Perhaps I may add that if there is a controversial Bill going through your Lordships' House, it would be a great help if there were some happiness, pleasure and smiles on the faces of the Members on the Government Front Bench. On the whole, they have been glum. That does not help the case. They should at least show that they are in favour of the Bill being discussed.

I suggested earlier--and I hesitate to suggest again--that if the Government are altering the constitution, and they are, then it is quite right for the Chamber to consider that and to consider the effects. Earlier, the noble Lord, Lord Richard, said it is quite clear that the object of the Bill is just to get rid of hereditary Peers and that is that. Actually, that is not that because one must look at what is the effect. The effect is sometimes very different from what is expected. It is quite right for the Opposition to say, "Look, this is what we think. What do you, oh Government, think?" I say with great respect that the sad thing about Clause 1 and all that we have discussed so far is that we have not had answers to the questions.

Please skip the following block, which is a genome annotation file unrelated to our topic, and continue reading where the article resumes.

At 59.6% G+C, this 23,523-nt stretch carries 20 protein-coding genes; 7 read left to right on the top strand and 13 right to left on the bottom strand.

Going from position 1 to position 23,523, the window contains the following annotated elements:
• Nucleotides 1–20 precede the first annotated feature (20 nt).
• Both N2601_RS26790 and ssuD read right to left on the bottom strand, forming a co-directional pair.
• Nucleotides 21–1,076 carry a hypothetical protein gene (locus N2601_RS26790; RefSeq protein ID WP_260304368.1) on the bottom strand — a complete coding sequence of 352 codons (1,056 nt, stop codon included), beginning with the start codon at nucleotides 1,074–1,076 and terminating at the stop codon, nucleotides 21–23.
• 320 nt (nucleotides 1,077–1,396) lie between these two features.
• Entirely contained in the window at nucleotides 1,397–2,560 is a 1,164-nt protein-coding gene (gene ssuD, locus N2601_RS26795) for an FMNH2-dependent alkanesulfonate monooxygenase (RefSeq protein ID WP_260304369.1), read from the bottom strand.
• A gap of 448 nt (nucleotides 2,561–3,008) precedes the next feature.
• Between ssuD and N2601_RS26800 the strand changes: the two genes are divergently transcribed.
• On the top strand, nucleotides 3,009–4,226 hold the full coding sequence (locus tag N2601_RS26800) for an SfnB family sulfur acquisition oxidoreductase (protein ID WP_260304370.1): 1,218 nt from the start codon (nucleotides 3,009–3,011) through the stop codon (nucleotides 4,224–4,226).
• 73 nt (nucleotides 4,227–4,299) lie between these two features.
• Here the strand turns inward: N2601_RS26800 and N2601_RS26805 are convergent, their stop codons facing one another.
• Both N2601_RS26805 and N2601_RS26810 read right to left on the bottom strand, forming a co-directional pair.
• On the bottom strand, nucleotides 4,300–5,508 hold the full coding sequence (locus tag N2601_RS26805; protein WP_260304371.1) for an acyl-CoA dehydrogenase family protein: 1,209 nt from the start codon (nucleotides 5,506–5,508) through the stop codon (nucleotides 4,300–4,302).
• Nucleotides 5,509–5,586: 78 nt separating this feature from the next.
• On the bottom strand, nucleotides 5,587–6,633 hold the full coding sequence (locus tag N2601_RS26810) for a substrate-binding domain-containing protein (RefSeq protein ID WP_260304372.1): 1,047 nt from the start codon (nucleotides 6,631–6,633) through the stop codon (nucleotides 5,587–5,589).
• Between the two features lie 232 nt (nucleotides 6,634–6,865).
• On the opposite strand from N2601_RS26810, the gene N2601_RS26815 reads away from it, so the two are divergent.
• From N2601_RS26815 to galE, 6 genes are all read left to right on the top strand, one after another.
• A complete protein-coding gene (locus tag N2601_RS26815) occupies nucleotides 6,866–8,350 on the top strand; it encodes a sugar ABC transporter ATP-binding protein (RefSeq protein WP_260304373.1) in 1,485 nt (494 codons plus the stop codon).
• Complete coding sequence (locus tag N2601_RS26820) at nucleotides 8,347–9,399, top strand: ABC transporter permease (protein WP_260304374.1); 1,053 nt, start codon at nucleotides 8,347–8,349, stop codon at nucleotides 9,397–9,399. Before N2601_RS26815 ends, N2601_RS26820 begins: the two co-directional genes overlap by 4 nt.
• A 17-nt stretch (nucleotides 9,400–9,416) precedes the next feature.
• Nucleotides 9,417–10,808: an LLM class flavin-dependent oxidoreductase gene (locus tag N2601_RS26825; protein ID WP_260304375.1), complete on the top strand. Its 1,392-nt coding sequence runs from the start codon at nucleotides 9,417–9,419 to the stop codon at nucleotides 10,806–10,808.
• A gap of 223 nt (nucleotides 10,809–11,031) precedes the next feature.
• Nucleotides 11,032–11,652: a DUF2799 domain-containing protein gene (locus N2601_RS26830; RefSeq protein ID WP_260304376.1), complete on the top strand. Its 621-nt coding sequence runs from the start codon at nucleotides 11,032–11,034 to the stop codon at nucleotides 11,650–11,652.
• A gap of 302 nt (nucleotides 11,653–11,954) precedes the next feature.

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The noble Lord, Lord Northfield, tried to give an answer. He said that you can receive a Writ only if you are a Peer and therefore, if you get rid of the Peers, there will be no Writ. That may well be the answer, but the noble and learned Lord the Lord Chancellor did not say that. I should be grateful if he would address his mind to the point that, as I understand it, we are all here by a Writ of Summons. Whether one is a life Peer or a hereditary Peer, it is the Writ of Summons which brings us here. Once here, the Writ has fulfilled its duty. It summons the person to Parliament and is put on one side. I would like the noble and learned Lord the Lord Chancellor to say how it is that the Government can say to some Peers, "The Writ which brought you here at the beginning of this Parliament can last for the whole length of the Parliament for some Peers but only last for part of the Parliament for other Peers". Perhaps the noble and learned Lord the Lord Chancellor will answer that question.